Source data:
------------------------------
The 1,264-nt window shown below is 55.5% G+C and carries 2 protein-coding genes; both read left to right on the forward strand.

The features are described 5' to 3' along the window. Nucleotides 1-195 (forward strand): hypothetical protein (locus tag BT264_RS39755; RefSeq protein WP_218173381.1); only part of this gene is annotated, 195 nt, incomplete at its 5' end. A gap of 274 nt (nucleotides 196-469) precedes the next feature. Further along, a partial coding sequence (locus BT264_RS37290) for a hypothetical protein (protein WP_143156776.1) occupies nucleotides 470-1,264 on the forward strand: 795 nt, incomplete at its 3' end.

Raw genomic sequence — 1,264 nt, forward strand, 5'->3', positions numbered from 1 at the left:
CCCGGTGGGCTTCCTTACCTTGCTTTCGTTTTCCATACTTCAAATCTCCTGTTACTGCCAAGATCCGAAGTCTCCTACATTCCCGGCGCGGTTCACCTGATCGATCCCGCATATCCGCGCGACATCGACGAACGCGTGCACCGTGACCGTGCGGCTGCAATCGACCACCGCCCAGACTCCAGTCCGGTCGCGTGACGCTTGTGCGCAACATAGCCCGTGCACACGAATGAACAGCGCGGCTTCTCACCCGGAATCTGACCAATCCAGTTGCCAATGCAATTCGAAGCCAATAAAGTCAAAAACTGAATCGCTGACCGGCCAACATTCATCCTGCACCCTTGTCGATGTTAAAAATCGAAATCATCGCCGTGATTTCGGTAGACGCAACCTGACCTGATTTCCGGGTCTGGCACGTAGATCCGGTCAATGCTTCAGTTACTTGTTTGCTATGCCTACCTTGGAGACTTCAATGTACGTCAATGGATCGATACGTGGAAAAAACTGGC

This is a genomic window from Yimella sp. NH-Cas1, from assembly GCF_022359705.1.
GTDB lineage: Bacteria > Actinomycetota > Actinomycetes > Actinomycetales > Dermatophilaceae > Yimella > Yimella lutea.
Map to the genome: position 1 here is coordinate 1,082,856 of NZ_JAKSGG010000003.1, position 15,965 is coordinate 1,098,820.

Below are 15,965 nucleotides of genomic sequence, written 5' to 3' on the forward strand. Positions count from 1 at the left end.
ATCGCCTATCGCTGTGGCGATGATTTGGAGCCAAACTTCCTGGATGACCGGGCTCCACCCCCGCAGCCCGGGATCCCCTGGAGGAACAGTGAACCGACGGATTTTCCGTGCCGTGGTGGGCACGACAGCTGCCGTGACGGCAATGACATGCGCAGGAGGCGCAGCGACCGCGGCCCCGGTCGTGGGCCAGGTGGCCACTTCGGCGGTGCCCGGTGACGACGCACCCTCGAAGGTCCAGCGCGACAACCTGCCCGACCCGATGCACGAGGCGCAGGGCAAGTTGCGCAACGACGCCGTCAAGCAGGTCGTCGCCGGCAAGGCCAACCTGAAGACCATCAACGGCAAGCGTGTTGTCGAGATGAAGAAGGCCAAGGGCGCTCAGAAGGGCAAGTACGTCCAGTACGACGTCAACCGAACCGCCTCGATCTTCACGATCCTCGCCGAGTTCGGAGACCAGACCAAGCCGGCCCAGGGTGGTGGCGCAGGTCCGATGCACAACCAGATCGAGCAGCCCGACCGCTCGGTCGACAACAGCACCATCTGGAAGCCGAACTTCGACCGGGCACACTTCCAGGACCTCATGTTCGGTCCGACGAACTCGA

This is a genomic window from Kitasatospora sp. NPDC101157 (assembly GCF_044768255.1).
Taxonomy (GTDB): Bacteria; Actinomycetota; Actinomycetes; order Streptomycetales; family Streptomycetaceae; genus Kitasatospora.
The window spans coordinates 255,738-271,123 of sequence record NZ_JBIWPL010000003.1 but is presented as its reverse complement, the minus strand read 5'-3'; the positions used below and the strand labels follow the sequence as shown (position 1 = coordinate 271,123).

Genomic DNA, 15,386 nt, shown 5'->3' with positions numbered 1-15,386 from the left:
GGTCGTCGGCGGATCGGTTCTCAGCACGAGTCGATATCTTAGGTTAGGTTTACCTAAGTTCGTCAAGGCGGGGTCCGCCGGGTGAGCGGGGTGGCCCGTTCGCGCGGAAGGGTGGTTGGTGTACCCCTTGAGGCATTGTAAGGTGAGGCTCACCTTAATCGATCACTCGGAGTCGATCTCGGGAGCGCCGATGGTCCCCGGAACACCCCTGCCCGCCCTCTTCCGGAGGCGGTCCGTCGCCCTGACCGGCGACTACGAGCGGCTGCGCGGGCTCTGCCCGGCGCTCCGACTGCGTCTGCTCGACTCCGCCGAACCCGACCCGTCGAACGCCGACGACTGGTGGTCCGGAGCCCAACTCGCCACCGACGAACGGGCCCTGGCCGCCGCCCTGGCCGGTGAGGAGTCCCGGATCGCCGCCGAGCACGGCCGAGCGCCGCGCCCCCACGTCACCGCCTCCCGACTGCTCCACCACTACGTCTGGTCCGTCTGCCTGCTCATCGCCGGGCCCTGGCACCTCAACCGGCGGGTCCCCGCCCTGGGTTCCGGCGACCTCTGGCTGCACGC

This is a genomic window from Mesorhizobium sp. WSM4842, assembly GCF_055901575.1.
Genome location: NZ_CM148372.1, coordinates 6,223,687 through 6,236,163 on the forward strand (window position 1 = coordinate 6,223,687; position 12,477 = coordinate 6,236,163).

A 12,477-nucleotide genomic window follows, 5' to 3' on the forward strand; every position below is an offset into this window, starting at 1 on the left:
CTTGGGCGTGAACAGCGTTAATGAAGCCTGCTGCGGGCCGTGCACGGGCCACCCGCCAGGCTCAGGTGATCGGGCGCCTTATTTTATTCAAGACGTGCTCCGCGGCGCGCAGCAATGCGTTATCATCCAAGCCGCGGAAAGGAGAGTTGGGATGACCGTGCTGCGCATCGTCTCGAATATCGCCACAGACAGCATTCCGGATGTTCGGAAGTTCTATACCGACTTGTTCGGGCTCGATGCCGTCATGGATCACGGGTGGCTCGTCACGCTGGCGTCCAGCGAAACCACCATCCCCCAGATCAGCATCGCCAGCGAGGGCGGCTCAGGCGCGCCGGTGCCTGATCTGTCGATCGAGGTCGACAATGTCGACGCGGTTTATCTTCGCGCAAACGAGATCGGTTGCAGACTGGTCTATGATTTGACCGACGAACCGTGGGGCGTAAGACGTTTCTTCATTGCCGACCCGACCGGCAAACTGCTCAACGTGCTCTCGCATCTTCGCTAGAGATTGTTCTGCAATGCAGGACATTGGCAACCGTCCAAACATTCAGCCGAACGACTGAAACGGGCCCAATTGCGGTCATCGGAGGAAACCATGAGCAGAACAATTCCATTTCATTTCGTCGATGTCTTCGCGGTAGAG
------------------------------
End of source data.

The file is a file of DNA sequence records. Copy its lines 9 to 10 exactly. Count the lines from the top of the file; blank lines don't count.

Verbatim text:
ATCGCCTATCGCTGTGGCGATGATTTGGAGCCAAACTTCCTGGATGACCGGGCTCCACCCCCGCAGCCCGGGATCCCCTGGAGGAACAGTGAACCGACGGATTTTCCGTGCCGTGGTGGGCACGACAGCTGCCGTGACGGCAATGACATGCGCAGGAGGCGCAGCGACCGCGGCCCCGGTCGTGGGCCAGGTGGCCACTTCGGCGGTGCCCGGTGACGACGCACCCTCGAAGGTCCAGCGCGACAACCTGCCCGACCCGATGCACGAGGCGCAGGGCAAGTTGCGCAACGACGCCGTCAAGCAGGTCGTCGCCGGCAAGGCCAACCTGAAGACCATCAACGGCAAGCGTGTTGTCGAGATGAAGAAGGCCAAGGGCGCTCAGAAGGGCAAGTACGTCCAGTACGACGTCAACCGAACCGCCTCGATCTTCACGATCCTCGCCGAGTTCGGAGACCAGACCAAGCCGGCCCAGGGTGGTGGCGCAGGTCCGATGCACAACCAGATCGAGCAGCCCGACCGCTCGGTCGACAACAGCACCATCTGGAAGCCGAACTTCGACCGGGCACACTTCCAGGACCTCATGTTCGGTCCGACGAACTCGA

This is a genomic window from Kitasatospora sp. NPDC101157 (assembly GCF_044768255.1).